Change Mandatory Retirement Law

Mandatory retirement ages 70 to 75 in brown, no age limit in white, some rules in yellow. Vermont Legislative Reference Bureau graphic

One of the worst provisions of our 1959 state constitution is that judges must retire at age 70. The Legislature tried to dump that in 2006, but the amendment failed 58-35 percent.

What were voters thinking? I know. They want us to regress to the level of the 39 states that elect rather than appoint judges.

Richard Pollack’s appointment to the state Supreme Court at 61 means he can only serve nine years. James Duffy might have been super-brilliant on the state Supreme Court at 75 and 80. Losing him at 70 is ridiculous.

And please don’t even give a passing thought to elected judges. Can’t you imagine it? “Hi, I’m hanging judge Roy Bean and I’ll send many more people to prison than my opponent. So please contribute to my campaign. You never know when you’ll need a friend on the bench.”

Putting judge retention up for a popular vote is one of the worst trends in politics.

We give our governors the power of pardoning felons. That usurps the prerogatives of judges and juries. It restores all rights and privileges stripped by a conviction and erases any criminal record.

Linda Lingle pardoned 88 people. She justified that by saying the felons “were arrest-free for years.” Ben Cayetano pardoned 127 felons, including an ex-lawmaker convicted of voter fraud and a man who confessed to 500 burglaries.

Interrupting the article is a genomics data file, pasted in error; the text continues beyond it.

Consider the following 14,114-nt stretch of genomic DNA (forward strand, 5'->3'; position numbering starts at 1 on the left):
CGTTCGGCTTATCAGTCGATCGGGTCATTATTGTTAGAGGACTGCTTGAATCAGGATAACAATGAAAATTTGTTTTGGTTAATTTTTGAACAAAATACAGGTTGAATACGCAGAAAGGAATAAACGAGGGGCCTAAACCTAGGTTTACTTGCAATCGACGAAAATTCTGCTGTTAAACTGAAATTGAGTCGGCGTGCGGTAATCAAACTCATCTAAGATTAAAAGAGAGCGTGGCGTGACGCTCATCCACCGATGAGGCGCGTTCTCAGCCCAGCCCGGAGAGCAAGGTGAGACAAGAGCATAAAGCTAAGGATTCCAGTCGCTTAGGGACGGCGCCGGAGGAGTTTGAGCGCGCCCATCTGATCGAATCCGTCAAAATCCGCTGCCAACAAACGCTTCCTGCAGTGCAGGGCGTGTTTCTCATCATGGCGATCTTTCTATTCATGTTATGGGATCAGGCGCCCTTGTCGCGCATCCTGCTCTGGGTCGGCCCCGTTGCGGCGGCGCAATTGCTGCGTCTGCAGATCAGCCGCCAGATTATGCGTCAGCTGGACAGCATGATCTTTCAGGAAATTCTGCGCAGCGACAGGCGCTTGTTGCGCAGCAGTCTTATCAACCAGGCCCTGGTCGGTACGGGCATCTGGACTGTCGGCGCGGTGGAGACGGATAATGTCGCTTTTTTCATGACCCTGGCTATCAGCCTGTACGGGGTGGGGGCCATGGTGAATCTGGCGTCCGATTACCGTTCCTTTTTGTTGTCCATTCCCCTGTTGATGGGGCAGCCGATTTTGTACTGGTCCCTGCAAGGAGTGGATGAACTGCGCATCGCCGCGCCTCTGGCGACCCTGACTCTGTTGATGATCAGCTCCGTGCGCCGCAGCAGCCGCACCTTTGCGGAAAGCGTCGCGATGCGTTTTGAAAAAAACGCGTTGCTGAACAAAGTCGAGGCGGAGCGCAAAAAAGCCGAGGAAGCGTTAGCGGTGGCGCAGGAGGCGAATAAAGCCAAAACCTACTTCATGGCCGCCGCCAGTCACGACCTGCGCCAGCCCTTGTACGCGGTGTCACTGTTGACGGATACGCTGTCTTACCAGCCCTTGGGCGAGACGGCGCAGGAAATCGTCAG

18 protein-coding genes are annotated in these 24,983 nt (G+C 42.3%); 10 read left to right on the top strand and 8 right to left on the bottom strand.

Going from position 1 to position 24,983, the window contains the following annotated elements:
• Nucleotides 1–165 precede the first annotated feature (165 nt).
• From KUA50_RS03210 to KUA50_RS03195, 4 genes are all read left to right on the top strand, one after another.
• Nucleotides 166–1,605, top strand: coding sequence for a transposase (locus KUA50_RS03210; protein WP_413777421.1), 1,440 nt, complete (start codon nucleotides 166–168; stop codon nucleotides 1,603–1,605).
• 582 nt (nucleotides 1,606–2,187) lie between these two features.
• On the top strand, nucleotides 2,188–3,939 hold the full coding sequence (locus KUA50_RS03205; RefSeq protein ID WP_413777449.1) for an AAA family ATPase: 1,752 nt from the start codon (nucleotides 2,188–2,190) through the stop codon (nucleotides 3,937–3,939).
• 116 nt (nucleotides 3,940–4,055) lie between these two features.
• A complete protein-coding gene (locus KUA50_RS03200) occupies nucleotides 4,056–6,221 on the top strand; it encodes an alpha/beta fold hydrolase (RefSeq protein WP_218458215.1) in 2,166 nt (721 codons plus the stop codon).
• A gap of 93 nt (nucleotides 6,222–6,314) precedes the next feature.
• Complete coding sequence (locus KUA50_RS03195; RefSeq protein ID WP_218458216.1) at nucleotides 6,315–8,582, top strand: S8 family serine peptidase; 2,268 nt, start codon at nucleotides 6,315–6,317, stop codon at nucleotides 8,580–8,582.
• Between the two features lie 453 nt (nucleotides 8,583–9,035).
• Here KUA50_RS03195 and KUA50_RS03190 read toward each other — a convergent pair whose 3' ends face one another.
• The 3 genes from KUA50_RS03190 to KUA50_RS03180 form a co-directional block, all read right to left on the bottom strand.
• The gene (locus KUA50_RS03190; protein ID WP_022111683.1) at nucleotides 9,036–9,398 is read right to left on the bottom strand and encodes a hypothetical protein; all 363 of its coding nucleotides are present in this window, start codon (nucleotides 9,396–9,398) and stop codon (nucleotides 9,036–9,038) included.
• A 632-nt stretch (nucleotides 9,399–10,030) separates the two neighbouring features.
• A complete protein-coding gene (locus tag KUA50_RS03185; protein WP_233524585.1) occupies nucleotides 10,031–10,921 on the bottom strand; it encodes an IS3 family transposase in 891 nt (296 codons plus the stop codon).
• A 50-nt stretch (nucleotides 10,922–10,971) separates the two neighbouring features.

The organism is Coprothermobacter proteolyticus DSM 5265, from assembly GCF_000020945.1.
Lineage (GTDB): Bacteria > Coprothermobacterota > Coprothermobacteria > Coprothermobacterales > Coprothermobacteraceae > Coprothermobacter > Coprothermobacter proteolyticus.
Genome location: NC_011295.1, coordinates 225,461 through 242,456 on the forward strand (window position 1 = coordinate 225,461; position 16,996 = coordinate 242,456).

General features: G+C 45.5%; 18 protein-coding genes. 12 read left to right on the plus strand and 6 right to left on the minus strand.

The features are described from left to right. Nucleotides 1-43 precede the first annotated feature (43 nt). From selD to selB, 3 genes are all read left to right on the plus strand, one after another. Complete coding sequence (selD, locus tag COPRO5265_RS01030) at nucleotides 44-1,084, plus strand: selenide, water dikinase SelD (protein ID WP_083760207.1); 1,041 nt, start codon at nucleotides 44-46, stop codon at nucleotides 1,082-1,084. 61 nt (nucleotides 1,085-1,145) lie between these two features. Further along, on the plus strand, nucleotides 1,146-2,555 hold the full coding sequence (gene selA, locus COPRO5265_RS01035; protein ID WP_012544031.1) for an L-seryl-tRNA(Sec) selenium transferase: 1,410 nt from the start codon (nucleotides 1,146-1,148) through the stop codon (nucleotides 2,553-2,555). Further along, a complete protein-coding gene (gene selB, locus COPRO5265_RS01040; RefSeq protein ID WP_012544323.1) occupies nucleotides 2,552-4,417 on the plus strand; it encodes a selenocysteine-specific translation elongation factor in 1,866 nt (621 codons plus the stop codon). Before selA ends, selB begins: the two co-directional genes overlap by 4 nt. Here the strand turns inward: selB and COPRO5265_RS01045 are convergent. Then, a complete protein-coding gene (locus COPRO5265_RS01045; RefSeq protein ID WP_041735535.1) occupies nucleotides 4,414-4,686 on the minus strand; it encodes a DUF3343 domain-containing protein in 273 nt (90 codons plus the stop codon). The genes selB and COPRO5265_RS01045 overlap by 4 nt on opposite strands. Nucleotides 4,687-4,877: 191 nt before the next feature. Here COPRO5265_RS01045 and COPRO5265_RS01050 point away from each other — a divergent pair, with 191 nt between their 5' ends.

Mississippi’s departed governor Haley Barbour pardoned two men serving life sentences for aggravated murder. He’s now on the state court of appeals. Virginia’s exGov. Tim Kaine pardoned three men convicted of raping and killing a man’s wife.

Even if governors’ pardons are solely compassionate or reason-based, why give them the power to wipe out the work of judges and juries? Judges can reverse jury convictions and appeals courts can judge judges.

Governors should not be permitted to erase what the judiciary has written.

I’d say the three non-rail issues on which to consider our votes for mayor this year are: 1) our Third World roads, 2) our declining bus service, 3) those Waikiki street sleepers and “artists.”

Some media (not many) alerted us that the Republicans first proposed mandatory health insurance for all in the ’80s when they hated Bill Clinton’s idea of a single-payer system. That’s right, it was the GOP’s idea! So Mitt Romney installed RomneyCare in Massachusetts. Now he wants to repeal the very mandate he helped invent.

Here’s the New York Daily News take on the Tom Cruise and Katie Holmes divorce: She did not want their 6-year-old daughter learning Scientology’s belief that 75 million years ago galactic dictator Xenu brought people to Earth.

How did Alec Baldwin get going with 28-year-old yoga teacher Hilaria Thomas? He walked up to her in a restaurant, took her hand and said, “I must get to know you.” Wow, what a pickup line!